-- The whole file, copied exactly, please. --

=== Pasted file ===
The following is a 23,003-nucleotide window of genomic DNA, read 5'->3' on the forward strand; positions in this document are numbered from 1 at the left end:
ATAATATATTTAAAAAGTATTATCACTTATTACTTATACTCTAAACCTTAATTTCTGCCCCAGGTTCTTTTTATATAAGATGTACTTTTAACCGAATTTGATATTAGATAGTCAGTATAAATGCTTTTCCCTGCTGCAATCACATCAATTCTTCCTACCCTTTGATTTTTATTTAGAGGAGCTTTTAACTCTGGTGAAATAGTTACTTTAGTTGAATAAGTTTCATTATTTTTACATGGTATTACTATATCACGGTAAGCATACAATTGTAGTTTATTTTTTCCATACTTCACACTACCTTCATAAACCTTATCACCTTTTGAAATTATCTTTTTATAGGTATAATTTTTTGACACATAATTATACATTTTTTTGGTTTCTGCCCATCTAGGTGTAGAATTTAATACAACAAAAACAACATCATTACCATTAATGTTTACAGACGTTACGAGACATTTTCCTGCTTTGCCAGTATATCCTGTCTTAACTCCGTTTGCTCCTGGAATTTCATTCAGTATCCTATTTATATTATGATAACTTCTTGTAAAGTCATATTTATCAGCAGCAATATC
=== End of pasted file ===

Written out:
The following is a 23,003-nucleotide window of genomic DNA, read 5'->3' on the forward strand; positions in this document are numbered from 1 at the left end:
ATAATATATTTAAAAAGTATTATCACTTATTACTTATACTCTAAACCTTAATTTCTGCCCCAGGTTCTTTTTATATAAGATGTACTTTTAACCGAATTTGATATTAGATAGTCAGTATAAATGCTTTTCCCTGCTGCAATCACATCAATTCTTCCTACCCTTTGATTTTTATTTAGAGGAGCTTTTAACTCTGGTGAAATAGTTACTTTAGTTGAATAAGTTTCATTATTTTTACATGGTATTACTATATCACGGTAAGCATACAATTGTAGTTTATTTTTTCCATACTTCACACTACCTTCATAAACCTTATCACCTTTTGAAATTATCTTTTTATAGGTATAATTTTTTGACACATAATTATACATTTTTTTGGTTTCTGCCCATCTAGGTGTAGAATTTAATACAACAAAAACAACATCATTACCATTAATGTTTACAGACGTTACGAGACATTTTCCTGCTTTGCCAGTATATCCTGTCTTAACTCCGTTTGCTCCTGGAATTTCATTCAGTATCCTATTTATATTATGATAACTTCTTGTAAAGTCATATTTATCAGCAGCAATATC